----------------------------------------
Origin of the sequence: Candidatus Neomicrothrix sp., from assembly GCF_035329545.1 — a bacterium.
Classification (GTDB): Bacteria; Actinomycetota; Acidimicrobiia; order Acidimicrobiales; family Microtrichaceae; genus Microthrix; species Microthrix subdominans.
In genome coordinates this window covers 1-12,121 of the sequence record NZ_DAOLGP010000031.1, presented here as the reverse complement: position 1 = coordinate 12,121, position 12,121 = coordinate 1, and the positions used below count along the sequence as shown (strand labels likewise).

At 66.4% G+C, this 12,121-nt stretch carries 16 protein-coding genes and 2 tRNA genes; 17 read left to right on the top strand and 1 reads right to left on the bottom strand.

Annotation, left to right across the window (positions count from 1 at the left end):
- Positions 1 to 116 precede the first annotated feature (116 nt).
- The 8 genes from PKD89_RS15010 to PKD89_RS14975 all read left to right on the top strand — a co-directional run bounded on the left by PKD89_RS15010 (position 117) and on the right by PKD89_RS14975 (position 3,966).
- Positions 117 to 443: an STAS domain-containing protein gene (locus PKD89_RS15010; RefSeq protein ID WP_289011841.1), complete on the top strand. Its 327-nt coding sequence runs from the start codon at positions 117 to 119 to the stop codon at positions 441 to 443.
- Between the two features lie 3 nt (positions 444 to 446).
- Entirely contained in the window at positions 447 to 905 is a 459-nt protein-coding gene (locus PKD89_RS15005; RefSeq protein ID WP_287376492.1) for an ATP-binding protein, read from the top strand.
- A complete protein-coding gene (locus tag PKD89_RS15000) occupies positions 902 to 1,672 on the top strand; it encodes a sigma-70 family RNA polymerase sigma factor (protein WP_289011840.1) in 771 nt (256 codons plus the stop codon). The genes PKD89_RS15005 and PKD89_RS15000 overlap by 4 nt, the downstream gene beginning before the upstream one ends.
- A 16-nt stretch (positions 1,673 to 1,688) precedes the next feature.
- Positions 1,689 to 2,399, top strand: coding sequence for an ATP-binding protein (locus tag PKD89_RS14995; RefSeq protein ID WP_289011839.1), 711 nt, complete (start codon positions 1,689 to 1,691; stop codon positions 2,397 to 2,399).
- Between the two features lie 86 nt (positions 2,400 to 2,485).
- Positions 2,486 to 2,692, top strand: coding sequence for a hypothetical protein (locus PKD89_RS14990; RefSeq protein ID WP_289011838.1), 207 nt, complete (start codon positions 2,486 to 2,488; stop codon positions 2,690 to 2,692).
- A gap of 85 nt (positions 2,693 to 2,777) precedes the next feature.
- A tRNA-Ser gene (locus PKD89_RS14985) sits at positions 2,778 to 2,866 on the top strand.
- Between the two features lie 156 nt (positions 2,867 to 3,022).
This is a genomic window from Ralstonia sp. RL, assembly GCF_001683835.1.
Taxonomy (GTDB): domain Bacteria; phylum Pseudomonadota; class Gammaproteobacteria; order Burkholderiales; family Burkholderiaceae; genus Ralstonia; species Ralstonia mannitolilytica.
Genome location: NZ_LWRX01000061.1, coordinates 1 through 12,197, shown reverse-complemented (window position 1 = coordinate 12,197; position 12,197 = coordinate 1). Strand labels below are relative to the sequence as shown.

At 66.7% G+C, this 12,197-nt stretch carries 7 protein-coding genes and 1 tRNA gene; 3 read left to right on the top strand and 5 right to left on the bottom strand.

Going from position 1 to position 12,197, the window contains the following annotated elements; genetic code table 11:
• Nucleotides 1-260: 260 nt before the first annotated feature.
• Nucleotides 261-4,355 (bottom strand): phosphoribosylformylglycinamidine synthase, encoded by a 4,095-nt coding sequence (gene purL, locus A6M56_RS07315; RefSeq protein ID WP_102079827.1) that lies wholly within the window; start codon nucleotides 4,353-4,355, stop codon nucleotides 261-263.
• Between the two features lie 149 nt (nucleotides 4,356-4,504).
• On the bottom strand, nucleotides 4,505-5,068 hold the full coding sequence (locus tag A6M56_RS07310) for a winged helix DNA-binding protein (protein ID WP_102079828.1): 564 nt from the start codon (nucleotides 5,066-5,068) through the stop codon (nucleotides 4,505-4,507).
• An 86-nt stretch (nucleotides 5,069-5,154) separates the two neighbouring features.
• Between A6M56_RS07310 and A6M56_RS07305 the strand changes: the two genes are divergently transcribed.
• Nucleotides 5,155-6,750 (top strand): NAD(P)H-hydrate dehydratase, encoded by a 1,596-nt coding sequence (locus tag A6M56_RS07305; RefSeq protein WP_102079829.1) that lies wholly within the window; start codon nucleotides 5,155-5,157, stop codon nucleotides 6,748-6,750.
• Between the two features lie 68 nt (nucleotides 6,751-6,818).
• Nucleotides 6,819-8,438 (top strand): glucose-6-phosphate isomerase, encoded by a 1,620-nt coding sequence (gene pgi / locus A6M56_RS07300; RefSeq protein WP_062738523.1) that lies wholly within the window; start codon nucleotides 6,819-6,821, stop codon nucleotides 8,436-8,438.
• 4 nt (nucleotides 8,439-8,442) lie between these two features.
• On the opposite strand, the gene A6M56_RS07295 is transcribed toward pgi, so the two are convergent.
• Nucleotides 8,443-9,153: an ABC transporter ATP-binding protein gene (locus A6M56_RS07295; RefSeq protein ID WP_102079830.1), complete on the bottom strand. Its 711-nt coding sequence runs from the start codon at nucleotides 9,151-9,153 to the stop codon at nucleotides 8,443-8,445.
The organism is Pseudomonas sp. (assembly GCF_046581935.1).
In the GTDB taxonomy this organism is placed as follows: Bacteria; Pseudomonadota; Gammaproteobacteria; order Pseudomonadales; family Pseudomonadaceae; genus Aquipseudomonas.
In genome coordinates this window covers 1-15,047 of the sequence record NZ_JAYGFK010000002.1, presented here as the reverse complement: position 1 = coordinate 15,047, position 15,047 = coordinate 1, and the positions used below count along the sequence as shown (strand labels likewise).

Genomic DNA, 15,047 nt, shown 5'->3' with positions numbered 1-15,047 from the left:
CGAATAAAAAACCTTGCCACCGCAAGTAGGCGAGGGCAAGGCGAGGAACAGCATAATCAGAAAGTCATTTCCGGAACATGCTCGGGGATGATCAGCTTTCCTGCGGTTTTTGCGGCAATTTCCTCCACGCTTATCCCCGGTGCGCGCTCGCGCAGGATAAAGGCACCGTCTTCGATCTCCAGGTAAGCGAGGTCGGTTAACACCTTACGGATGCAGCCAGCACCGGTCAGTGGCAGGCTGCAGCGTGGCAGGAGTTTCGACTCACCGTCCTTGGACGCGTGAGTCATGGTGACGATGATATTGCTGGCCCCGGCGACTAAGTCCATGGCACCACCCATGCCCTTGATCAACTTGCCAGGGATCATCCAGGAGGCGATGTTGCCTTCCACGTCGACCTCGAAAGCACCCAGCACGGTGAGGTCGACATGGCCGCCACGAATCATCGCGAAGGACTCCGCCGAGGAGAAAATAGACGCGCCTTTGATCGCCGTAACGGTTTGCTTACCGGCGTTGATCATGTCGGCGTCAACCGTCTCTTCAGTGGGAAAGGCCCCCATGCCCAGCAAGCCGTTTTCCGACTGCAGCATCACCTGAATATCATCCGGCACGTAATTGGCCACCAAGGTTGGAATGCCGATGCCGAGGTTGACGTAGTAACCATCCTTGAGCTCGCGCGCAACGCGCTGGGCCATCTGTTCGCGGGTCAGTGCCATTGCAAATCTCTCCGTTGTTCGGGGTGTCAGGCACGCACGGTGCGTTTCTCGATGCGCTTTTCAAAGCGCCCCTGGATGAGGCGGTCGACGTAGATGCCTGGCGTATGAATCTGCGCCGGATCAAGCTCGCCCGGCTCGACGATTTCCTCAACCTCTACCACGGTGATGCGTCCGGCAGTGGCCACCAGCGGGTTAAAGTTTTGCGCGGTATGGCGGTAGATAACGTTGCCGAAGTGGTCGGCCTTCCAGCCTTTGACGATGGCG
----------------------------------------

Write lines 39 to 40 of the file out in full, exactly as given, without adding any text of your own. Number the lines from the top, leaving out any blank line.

Genomic DNA, 15,047 nt, shown 5'->3' with positions numbered 1-15,047 from the left:
CGAATAAAAAACCTTGCCACCGCAAGTAGGCGAGGGCAAGGCGAGGAACAGCATAATCAGAAAGTCATTTCCGGAACATGCTCGGGGATGATCAGCTTTCCTGCGGTTTTTGCGGCAATTTCCTCCACGCTTATCCCCGGTGCGCGCTCGCGCAGGATAAAGGCACCGTCTTCGATCTCCAGGTAAGCGAGGTCGGTTAACACCTTACGGATGCAGCCAGCACCGGTCAGTGGCAGGCTGCAGCGTGGCAGGAGTTTCGACTCACCGTCCTTGGACGCGTGAGTCATGGTGACGATGATATTGCTGGCCCCGGCGACTAAGTCCATGGCACCACCCATGCCCTTGATCAACTTGCCAGGGATCATCCAGGAGGCGATGTTGCCTTCCACGTCGACCTCGAAAGCACCCAGCACGGTGAGGTCGACATGGCCGCCACGAATCATCGCGAAGGACTCCGCCGAGGAGAAAATAGACGCGCCTTTGATCGCCGTAACGGTTTGCTTACCGGCGTTGATCATGTCGGCGTCAACCGTCTCTTCAGTGGGAAAGGCCCCCATGCCCAGCAAGCCGTTTTCCGACTGCAGCATCACCTGAATATCATCCGGCACGTAATTGGCCACCAAGGTTGGAATGCCGATGCCGAGGTTGACGTAGTAACCATCCTTGAGCTCGCGCGCAACGCGCTGGGCCATCTGTTCGCGGGTCAGTGCCATTGCAAATCTCTCCGTTGTTCGGGGTGTCAGGCACGCACGGTGCGTTTCTCGATGCGCTTTTCAAAGCGCCCCTGGATGAGGCGGTCGACGTAGATGCCTGGCGTATGAATCTGCGCCGGATCAAGCTCGCCCGGCTCGACGATTTCCTCAACCTCTACCACGGTGATGCGTCCGGCAGTGGCCACCAGCGGGTTAAAGTTTTGCGCGGTATGGCGGTAGATAACGTTGCCGAAGTGGTCGGCCTTCCAGCCTTTGACGATGGCG